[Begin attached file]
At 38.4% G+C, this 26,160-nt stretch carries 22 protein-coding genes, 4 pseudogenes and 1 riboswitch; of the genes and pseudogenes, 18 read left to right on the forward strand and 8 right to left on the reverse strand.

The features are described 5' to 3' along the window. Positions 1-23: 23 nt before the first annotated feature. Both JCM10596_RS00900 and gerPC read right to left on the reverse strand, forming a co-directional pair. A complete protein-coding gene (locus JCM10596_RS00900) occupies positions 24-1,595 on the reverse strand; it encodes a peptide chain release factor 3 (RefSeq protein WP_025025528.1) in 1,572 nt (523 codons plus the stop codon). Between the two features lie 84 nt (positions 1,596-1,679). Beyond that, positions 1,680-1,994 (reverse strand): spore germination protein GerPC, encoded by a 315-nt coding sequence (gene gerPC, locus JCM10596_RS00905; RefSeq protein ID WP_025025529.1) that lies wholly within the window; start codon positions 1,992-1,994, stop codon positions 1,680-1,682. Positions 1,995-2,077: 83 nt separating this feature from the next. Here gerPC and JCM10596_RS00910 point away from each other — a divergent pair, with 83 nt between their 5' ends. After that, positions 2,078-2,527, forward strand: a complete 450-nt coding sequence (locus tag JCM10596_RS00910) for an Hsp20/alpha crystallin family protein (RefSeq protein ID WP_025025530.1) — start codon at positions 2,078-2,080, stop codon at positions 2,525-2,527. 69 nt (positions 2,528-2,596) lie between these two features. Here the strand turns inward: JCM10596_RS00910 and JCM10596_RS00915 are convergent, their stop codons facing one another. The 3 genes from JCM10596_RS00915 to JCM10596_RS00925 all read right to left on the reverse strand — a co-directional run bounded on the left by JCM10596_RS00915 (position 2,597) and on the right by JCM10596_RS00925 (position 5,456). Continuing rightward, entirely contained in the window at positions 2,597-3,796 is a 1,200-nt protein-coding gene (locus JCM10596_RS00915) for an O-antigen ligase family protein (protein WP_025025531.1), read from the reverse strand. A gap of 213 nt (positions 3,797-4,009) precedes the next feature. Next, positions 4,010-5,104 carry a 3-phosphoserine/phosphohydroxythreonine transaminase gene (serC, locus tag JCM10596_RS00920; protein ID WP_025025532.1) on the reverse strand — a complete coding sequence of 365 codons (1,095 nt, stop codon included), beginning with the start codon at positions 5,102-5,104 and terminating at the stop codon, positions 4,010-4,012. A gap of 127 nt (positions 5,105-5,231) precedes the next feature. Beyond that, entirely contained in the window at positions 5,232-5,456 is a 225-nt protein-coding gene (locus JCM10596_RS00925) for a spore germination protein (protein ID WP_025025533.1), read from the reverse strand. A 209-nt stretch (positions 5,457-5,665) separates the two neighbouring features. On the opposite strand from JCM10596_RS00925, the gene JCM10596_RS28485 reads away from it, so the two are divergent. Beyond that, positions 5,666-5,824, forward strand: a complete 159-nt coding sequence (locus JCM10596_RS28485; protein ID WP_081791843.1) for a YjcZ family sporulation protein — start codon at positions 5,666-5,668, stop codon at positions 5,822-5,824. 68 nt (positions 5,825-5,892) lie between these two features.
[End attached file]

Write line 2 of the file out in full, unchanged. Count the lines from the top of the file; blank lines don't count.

The features are described 5' to 3' along the window. Positions 1-23: 23 nt before the first annotated feature. Both JCM10596_RS00900 and gerPC read right to left on the reverse strand, forming a co-directional pair. A complete protein-coding gene (locus JCM10596_RS00900) occupies positions 24-1,595 on the reverse strand; it encodes a peptide chain release factor 3 (RefSeq protein WP_025025528.1) in 1,572 nt (523 codons plus the stop codon). Between the two features lie 84 nt (positions 1,596-1,679). Beyond that, positions 1,680-1,994 (reverse strand): spore germination protein GerPC, encoded by a 315-nt coding sequence (gene gerPC, locus JCM10596_RS00905; RefSeq protein ID WP_025025529.1) that lies wholly within the window; start codon positions 1,992-1,994, stop codon positions 1,680-1,682. Positions 1,995-2,077: 83 nt separating this feature from the next. Here gerPC and JCM10596_RS00910 point away from each other — a divergent pair, with 83 nt between their 5' ends. After that, positions 2,078-2,527, forward strand: a complete 450-nt coding sequence (locus tag JCM10596_RS00910) for an Hsp20/alpha crystallin family protein (RefSeq protein ID WP_025025530.1) — start codon at positions 2,078-2,080, stop codon at positions 2,525-2,527. 69 nt (positions 2,528-2,596) lie between these two features. Here the strand turns inward: JCM10596_RS00910 and JCM10596_RS00915 are convergent, their stop codons facing one another. The 3 genes from JCM10596_RS00915 to JCM10596_RS00925 all read right to left on the reverse strand — a co-directional run bounded on the left by JCM10596_RS00915 (position 2,597) and on the right by JCM10596_RS00925 (position 5,456). Continuing rightward, entirely contained in the window at positions 2,597-3,796 is a 1,200-nt protein-coding gene (locus JCM10596_RS00915) for an O-antigen ligase family protein (protein WP_025025531.1), read from the reverse strand. A gap of 213 nt (positions 3,797-4,009) precedes the next feature. Next, positions 4,010-5,104 carry a 3-phosphoserine/phosphohydroxythreonine transaminase gene (serC, locus tag JCM10596_RS00920; protein ID WP_025025532.1) on the reverse strand — a complete coding sequence of 365 codons (1,095 nt, stop codon included), beginning with the start codon at positions 5,102-5,104 and terminating at the stop codon, positions 4,010-4,012. A gap of 127 nt (positions 5,105-5,231) precedes the next feature. Beyond that, entirely contained in the window at positions 5,232-5,456 is a 225-nt protein-coding gene (locus JCM10596_RS00925) for a spore germination protein (protein ID WP_025025533.1), read from the reverse strand. A 209-nt stretch (positions 5,457-5,665) separates the two neighbouring features. On the opposite strand from JCM10596_RS00925, the gene JCM10596_RS28485 reads away from it, so the two are divergent. Beyond that, positions 5,666-5,824, forward strand: a complete 159-nt coding sequence (locus JCM10596_RS28485; protein ID WP_081791843.1) for a YjcZ family sporulation protein — start codon at positions 5,666-5,668, stop codon at positions 5,822-5,824. 68 nt (positions 5,825-5,892) lie between these two features.